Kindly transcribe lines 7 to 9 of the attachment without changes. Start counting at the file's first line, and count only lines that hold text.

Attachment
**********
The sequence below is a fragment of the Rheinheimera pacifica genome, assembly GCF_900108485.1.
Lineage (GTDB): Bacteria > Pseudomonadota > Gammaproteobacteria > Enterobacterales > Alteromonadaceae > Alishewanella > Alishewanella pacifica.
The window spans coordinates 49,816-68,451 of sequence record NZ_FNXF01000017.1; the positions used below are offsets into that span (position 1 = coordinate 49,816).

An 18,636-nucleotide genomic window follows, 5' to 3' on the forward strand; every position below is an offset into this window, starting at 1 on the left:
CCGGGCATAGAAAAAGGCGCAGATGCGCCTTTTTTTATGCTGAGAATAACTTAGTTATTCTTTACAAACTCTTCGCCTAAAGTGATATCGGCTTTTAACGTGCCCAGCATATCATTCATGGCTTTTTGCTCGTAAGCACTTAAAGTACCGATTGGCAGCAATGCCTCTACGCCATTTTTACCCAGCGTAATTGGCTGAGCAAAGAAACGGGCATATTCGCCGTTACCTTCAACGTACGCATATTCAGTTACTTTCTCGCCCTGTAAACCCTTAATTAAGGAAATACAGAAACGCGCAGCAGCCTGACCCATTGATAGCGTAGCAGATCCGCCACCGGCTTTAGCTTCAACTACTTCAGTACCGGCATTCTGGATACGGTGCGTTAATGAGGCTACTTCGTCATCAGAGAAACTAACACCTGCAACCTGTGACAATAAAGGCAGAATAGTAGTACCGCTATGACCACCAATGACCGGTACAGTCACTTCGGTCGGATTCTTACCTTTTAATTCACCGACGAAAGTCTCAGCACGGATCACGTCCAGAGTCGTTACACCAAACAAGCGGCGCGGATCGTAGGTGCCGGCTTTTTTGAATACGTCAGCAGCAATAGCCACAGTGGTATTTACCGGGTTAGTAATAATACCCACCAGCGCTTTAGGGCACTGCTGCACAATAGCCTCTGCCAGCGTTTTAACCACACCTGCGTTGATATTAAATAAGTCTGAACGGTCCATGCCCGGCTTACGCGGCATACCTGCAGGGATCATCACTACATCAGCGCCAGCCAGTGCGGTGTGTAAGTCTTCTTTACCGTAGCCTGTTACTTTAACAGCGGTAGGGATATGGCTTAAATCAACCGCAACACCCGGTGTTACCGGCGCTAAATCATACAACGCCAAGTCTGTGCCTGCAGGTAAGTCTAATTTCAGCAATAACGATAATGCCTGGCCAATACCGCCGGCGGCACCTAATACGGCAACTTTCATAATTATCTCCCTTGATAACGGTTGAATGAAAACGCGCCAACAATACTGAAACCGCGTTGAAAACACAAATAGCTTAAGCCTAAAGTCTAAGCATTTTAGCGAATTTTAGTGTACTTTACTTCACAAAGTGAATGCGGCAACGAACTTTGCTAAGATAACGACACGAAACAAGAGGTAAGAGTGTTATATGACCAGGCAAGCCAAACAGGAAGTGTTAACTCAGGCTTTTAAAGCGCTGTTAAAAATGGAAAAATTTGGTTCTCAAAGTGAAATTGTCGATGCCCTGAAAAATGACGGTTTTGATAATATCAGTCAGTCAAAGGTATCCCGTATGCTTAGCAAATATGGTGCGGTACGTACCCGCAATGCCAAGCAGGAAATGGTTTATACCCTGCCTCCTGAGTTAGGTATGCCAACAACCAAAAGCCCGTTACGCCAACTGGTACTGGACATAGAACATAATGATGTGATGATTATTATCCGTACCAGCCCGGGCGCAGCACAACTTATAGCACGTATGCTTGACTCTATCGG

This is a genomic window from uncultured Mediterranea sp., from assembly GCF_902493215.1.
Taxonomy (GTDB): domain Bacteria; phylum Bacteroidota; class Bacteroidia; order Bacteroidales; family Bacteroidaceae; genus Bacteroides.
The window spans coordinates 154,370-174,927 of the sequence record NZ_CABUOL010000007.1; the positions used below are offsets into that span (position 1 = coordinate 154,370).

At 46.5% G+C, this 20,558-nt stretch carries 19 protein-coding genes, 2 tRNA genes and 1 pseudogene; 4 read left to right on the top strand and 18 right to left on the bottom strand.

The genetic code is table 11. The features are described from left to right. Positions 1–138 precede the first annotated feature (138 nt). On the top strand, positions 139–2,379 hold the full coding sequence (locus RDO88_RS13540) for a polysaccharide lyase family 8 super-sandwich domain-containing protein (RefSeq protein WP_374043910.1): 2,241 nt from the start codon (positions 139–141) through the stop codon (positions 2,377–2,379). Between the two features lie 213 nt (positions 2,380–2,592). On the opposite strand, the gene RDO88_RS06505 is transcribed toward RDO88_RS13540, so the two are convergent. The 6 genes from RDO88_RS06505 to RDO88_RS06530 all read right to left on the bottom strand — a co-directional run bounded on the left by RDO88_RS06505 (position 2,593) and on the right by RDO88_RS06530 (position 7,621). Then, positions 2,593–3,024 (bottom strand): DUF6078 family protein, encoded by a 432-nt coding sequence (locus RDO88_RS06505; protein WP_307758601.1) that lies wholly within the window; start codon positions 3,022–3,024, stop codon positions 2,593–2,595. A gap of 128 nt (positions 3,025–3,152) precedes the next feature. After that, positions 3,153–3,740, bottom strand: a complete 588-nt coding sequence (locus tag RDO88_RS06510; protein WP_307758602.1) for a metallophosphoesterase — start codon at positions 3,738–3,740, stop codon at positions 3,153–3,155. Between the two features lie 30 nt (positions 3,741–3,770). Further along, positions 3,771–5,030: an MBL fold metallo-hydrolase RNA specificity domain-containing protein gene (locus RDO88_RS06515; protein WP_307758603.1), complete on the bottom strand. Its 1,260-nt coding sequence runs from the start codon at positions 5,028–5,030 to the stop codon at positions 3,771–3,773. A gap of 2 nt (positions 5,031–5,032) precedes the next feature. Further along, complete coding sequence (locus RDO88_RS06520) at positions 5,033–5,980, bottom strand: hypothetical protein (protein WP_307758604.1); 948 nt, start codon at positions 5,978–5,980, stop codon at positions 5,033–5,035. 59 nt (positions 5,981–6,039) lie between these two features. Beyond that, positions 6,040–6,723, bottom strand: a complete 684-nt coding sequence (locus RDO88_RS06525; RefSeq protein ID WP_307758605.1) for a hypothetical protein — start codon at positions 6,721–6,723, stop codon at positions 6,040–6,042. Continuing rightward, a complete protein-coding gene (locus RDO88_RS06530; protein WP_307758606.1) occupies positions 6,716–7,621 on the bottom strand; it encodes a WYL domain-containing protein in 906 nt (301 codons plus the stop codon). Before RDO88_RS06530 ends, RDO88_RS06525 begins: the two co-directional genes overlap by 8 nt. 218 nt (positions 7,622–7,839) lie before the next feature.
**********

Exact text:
Taxonomy (GTDB): domain Bacteria; phylum Bacteroidota; class Bacteroidia; order Bacteroidales; family Bacteroidaceae; genus Bacteroides.
The window spans coordinates 154,370-174,927 of the sequence record NZ_CABUOL010000007.1; the positions used below are offsets into that span (position 1 = coordinate 154,370).

At 46.5% G+C, this 20,558-nt stretch carries 19 protein-coding genes, 2 tRNA genes and 1 pseudogene; 4 read left to right on the top strand and 18 right to left on the bottom strand.